In this essay for Time magazine, Lily Rothman provides a concise yet detailed historical account of book burning. Rothman emphasizes the infamous “bibliocaust” conducted in 1933 at the hands of the Nazis, but she also provides other examples from around the globe, as well as broader historical context.
Reflecting on the 2018 film adaptation that he wrote and directed, Ramin Bahrani discusses why he believes Bradbury’s classic novel remains as relevant as ever in the current age of social media. Bahrani also discusses the moral and legal issues involved in burning actual books for his film.
In this short piece written for Wired magazine, Angela Watercutter collects quotes from Bradbury on a variety of topics. In addition to the topics named in the article title, Watercutter includes Bradbury quotes on learning, politics, the internet, and sanity.
Hayley Tsukuyama’s essay for The Washington Post outlines ten of the most prescient predictions that Bradbury made in his fiction. Although Tsukuyama largely focuses on technological inventions (e.g., thimble radios and self-driving cars), she also highlights Bradbury’s concerns about electronic surveillance and the increasing isolation and loneliness of society.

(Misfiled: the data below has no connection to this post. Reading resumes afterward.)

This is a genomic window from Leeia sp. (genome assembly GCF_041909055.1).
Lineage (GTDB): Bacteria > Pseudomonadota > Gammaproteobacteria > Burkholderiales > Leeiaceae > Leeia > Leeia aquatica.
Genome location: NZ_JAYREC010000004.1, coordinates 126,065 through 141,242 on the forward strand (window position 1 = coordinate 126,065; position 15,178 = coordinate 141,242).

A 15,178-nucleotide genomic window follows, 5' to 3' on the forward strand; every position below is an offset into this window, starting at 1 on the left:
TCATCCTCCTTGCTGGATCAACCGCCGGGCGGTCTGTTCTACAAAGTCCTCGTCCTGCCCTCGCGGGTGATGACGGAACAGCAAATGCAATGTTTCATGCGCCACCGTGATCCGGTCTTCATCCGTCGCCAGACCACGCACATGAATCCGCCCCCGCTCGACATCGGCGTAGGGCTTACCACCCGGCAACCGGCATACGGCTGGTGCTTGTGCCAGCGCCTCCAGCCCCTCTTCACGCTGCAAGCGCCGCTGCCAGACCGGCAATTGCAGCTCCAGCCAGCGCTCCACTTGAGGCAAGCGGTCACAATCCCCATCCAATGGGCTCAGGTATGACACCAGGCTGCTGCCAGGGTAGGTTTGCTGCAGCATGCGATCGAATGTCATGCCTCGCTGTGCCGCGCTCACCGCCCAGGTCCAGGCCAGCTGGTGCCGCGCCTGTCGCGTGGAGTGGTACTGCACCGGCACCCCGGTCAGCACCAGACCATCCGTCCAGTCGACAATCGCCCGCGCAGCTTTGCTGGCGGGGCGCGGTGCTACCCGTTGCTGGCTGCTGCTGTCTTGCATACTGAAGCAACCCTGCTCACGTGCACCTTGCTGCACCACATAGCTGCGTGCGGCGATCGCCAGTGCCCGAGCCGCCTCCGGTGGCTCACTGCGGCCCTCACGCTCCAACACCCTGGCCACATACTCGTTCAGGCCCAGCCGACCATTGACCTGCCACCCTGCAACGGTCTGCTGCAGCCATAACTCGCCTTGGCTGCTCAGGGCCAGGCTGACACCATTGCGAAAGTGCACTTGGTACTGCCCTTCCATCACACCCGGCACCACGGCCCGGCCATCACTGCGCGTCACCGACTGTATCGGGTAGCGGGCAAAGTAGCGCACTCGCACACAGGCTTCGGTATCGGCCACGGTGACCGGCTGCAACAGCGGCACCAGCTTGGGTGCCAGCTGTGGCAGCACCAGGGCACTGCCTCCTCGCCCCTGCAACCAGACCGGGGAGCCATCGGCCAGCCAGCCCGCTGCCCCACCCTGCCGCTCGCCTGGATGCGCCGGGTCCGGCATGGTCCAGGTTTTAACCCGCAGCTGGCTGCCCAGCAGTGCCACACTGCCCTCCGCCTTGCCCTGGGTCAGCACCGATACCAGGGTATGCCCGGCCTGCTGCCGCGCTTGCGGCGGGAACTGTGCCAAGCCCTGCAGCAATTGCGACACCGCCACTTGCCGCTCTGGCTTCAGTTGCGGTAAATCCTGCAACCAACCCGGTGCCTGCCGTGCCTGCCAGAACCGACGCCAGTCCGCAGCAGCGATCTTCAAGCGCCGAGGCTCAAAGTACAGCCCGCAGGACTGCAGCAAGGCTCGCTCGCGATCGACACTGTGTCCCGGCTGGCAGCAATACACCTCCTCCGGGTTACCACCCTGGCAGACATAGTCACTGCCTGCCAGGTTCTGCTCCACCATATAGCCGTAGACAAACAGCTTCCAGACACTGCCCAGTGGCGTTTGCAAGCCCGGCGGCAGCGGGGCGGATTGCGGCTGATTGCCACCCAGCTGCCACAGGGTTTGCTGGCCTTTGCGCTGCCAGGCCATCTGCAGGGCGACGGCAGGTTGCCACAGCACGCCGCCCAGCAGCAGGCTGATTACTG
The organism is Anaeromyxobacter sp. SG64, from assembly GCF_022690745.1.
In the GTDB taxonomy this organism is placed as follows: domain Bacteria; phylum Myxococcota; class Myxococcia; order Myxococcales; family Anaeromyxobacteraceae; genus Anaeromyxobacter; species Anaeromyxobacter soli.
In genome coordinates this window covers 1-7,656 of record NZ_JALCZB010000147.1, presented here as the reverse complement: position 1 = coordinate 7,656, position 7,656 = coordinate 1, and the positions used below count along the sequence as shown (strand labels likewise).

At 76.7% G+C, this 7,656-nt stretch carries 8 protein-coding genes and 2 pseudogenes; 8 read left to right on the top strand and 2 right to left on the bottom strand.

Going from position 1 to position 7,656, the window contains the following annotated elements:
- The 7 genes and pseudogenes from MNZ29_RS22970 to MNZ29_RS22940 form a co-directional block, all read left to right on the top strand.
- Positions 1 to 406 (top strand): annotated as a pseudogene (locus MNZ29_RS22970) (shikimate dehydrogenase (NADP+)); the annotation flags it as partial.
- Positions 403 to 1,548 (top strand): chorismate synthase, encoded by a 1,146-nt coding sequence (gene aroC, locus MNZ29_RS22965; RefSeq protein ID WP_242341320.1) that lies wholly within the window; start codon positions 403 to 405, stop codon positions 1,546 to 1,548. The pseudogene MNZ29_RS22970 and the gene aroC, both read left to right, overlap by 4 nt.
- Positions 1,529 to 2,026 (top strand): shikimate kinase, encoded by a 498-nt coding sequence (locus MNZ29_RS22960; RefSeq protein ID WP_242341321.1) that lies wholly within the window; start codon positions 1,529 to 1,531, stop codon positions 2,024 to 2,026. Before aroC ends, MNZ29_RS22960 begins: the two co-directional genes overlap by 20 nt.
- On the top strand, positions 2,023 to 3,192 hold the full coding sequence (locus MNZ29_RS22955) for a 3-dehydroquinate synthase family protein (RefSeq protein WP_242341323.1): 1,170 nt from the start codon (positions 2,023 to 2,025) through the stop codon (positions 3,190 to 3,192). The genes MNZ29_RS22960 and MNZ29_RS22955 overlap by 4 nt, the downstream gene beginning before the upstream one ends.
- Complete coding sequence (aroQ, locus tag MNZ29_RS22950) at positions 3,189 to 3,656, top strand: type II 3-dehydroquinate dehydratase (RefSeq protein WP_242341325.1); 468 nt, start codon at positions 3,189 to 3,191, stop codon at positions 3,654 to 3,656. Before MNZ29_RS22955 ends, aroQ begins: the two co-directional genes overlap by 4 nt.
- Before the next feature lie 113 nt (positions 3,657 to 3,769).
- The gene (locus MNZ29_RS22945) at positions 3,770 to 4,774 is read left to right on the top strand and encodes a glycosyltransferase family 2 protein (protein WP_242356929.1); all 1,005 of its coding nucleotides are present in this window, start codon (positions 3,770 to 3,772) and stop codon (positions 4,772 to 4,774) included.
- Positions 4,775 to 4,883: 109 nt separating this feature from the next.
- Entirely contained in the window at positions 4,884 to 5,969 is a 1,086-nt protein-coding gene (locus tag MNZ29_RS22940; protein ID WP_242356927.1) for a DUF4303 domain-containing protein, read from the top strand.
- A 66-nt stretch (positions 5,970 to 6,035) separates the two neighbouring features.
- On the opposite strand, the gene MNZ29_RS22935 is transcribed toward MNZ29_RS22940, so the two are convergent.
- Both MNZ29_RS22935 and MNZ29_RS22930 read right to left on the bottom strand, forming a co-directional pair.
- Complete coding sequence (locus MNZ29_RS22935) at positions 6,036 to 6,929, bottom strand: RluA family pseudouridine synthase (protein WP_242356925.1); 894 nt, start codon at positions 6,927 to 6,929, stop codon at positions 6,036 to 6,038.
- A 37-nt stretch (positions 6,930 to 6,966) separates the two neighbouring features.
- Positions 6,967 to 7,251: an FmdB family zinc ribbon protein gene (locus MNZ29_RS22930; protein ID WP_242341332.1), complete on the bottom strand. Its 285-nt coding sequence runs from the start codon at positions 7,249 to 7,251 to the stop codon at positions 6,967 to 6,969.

This 22-minute video features Bradbury talking about various topics, from his early love of reading to his decades of experience as a writer. Students of Fahrenheit 451 will find it especially interesting to hear Bradbury reflect on his process for writing the novel.
In this one-hour episode of the podcast Overdue, hosts Andrew Cunningham and Craig Getting discuss various aspects of the novel. The episode will be especially enjoyable for first-time readers of the book, since for each episode of Overdue one of the hosts has just read the book under discussion for the first time.
Part I: https://futurism.media/history-of-science-fiction-part-i
Part II: https://futurism.media/history-of-science-fiction-part-ii
Part III: https://futurism.media/history-of-science-fiction-part-iii
Writing for the online journal Futurism, Anthony Gramuglia provides a three-part history of science fiction, from the earliest proto-scifi writings through the end of the twentieth century. Gramuglia’s history provides broad but useful context for Bradbury’s mid-twentieth-century masterpiece.